And the surrounding non-football facilities like the convention center and hotel may seem unnecessary, but the university told us they would be included as part of this project from the beginning.

“We want that football stadium to appropriately reflect KU’s commitment to athletics and KU’s argument for remaining in a Power 5 Conference … But financially it doesn’t make sense to make that type of investment in something that is only used seven days per year,” said Leeper. “Part of this proposal is to identify how to activate that development 365 days per year.”

The fact that KU is thinking bigger picture with this project is not a bad thing, and this project should be a win for both football fans, the university, and the Lawrence community alike.

The surrounding buildings and a reduction in seating is not what should concern fans about these proposed plans.

Reasons for concern

What should concern fans about these proposals (in this writer’s humble opinion) is what will tailgating, parking, and premium seating looks like.

Having a stadium that is more upscale and more intimate can make for a better game day experience if done right, but tailgating is a big part of the KU game day experience too.

Based on the proposed renderings shared in the article, the surrounding structures would eliminate the main tailgating area closest to the stadium on the east side. The bottom part of the hill on the south side will also be impacted by the proposed healthcare space and event/concert venue space.

That leaves very few options for fans to tailgate directly near the stadium except for further up on the hill and in the parking lot behind the Spencer Museum of Art.

The university has said that this is more than just a football project and that’s okay, but eliminating the majority of tailgating space can’t be the answer when plans are finalized.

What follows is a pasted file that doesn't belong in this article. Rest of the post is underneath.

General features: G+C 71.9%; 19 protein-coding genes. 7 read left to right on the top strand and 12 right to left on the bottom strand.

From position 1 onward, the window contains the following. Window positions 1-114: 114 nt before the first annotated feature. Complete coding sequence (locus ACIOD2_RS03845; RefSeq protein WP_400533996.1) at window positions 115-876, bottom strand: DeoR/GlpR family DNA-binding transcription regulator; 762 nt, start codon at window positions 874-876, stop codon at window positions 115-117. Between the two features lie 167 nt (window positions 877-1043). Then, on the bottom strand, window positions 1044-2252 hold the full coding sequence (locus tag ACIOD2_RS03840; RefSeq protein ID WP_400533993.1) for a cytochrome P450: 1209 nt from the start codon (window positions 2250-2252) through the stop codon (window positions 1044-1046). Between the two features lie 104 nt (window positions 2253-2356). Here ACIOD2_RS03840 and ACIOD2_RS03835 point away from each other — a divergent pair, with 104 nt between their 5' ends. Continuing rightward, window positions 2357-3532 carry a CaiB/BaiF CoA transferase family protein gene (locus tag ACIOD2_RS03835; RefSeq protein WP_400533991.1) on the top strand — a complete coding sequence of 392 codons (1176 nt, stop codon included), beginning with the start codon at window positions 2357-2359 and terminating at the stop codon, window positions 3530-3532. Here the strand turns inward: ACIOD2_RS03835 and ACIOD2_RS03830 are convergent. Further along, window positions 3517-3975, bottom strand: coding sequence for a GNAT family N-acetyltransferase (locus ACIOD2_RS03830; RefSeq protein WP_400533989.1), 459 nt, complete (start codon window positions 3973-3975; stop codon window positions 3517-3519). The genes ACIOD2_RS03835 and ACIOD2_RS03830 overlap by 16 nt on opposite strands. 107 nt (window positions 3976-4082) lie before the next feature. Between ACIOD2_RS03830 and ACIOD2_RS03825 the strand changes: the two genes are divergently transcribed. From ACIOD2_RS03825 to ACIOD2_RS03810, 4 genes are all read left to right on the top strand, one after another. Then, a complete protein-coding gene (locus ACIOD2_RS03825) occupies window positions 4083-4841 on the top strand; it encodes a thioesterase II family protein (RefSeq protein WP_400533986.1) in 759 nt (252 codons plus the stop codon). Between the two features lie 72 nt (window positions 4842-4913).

Parking will also be a huge question mark.

Based on the proposals and renderings released yesterday, there doesn’t appear to be any allocation or room for any type of parking structure to go along with the new stadium and surrounding facilities.

And with how restrictive the university is when it comes to parking in certain lots on game days, that leaves very little options for fans except for parking on already-crowded neighborhood streets or parking at a further location and trying to catch a shuttle.

Nothing deters people more – especially Midwesterners – from wanting to go somewhere than bad parking situations.

Luckily, Goff has already reassured fans that parking and tailgating options will be “key priorities” as this project continues. But what that looks like based on the consultant’s recommendations are unclear.

The last major remaining concern should be about the premium and club seating options once they are implemented.

Will tickets still be affordable for the average fan? Will the increase in premium seating impact the student section and their ability to attend games as easily?

It will be interesting to see the breakdown of premium seating versus non-premium seating and how much of each will be available. It could certainly impact attendance if it’s not balanced and affordable to go to a game.

Final thoughts

With any project of this magnitude, especially one that has been discussed and teased for so many years, there’s going to be aspects of the change that aren’t appealing to everyone.

And the good thing is, none of the proposals shared yesterday are finalized. They’re simply recommendations.

No matter how this shakes out, Kansas fans should have faith that Goff and his team are doing their due diligence to ensure that the final product of the renovated stadium will fully meet the needs of fans and players alike in this day and age of college football and sports entertainment.

Look for finalized plans to be released by this fall as construction is scheduled to begin on the stadium following the upcoming 2023 season.